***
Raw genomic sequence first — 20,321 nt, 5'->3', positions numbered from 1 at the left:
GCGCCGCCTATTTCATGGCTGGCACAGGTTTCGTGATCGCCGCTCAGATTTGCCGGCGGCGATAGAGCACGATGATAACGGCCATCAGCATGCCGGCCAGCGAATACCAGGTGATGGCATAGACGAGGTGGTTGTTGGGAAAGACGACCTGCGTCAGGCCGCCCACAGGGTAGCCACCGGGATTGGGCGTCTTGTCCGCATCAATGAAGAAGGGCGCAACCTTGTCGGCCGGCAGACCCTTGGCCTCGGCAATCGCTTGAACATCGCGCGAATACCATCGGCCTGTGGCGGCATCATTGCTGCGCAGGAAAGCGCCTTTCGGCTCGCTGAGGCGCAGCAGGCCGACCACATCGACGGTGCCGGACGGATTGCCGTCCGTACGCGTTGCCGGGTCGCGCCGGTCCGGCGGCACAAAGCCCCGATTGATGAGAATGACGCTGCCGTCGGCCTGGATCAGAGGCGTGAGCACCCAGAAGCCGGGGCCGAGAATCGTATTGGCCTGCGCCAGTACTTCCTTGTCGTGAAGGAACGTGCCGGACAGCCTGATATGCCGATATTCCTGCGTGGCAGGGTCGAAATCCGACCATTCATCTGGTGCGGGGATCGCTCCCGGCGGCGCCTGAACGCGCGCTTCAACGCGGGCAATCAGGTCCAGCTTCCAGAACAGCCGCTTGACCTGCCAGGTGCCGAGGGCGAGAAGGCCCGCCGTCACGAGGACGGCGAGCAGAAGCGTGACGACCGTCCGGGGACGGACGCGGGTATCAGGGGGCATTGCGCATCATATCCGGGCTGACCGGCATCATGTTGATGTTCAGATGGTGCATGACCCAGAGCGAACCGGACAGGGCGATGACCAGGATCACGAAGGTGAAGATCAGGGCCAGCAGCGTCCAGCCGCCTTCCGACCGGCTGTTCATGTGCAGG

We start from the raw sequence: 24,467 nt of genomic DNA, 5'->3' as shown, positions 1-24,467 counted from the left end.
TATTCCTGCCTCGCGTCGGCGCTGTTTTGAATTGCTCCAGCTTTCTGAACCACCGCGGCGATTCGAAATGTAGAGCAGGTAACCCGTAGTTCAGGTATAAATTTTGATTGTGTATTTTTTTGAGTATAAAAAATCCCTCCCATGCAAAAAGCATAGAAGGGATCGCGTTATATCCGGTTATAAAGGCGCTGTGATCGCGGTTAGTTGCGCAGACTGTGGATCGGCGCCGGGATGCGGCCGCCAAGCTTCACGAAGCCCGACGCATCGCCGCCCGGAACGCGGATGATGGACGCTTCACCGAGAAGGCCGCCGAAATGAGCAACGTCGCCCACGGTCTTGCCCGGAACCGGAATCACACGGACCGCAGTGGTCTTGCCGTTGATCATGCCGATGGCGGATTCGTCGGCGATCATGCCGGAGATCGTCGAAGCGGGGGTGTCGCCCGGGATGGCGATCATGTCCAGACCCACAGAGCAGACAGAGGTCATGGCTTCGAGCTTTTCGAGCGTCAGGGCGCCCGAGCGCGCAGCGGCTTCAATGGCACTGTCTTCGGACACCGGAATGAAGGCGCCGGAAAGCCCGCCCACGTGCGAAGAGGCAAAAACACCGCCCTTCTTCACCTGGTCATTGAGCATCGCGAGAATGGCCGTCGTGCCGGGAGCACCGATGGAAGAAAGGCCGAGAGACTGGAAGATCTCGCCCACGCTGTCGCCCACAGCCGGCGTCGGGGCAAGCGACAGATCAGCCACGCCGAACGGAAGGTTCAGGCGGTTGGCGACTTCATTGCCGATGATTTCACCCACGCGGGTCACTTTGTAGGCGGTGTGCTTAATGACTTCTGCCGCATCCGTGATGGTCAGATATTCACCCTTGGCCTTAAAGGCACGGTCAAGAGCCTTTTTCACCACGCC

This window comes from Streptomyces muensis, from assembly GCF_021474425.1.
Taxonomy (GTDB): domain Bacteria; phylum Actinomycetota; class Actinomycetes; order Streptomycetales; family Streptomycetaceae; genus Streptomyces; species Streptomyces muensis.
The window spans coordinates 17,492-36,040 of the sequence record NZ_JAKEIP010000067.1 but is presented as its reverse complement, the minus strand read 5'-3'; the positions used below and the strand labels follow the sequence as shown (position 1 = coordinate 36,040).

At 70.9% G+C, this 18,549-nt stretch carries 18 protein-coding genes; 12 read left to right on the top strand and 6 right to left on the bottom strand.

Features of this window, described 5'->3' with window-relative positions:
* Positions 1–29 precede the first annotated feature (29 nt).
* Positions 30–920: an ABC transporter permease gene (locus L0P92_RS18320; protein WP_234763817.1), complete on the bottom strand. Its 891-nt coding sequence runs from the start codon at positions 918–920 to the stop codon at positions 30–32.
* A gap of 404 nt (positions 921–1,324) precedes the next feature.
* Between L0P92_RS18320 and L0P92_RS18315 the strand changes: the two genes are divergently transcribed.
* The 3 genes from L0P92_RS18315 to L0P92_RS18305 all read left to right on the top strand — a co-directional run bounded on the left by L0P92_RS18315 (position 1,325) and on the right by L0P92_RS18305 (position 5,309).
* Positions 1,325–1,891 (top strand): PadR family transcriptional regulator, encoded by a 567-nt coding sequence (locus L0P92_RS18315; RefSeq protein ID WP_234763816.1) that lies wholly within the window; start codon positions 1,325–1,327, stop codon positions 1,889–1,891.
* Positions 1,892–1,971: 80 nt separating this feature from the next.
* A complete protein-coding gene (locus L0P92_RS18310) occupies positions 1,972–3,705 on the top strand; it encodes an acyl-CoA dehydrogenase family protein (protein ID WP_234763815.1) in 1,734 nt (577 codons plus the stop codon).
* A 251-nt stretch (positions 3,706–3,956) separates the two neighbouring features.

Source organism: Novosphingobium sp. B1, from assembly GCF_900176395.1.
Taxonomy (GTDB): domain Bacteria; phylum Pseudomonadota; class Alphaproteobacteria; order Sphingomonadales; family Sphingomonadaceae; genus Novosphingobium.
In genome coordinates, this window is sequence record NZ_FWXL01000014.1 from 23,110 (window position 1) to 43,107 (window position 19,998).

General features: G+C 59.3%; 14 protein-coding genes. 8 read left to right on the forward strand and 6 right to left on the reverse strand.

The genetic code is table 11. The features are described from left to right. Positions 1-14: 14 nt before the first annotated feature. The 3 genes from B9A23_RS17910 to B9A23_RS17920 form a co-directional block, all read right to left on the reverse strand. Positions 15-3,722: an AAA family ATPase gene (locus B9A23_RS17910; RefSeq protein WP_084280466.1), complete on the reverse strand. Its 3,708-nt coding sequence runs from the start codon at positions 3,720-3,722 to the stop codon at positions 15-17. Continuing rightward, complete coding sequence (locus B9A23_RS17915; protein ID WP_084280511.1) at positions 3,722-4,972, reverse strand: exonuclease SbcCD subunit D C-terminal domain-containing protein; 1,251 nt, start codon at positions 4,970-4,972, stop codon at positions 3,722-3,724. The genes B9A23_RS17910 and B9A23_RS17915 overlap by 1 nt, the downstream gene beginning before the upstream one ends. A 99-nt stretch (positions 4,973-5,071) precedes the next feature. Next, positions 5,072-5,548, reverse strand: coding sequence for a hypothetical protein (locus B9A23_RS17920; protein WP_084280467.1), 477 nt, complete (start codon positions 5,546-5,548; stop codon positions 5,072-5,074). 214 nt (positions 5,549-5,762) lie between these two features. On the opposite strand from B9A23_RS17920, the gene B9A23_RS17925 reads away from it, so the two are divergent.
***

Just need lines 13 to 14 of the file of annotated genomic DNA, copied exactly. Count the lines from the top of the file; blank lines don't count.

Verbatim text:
* Between L0P92_RS18320 and L0P92_RS18315 the strand changes: the two genes are divergently transcribed.
* The 3 genes from L0P92_RS18315 to L0P92_RS18305 all read left to right on the top strand — a co-directional run bounded on the left by L0P92_RS18315 (position 1,325) and on the right by L0P92_RS18305 (position 5,309).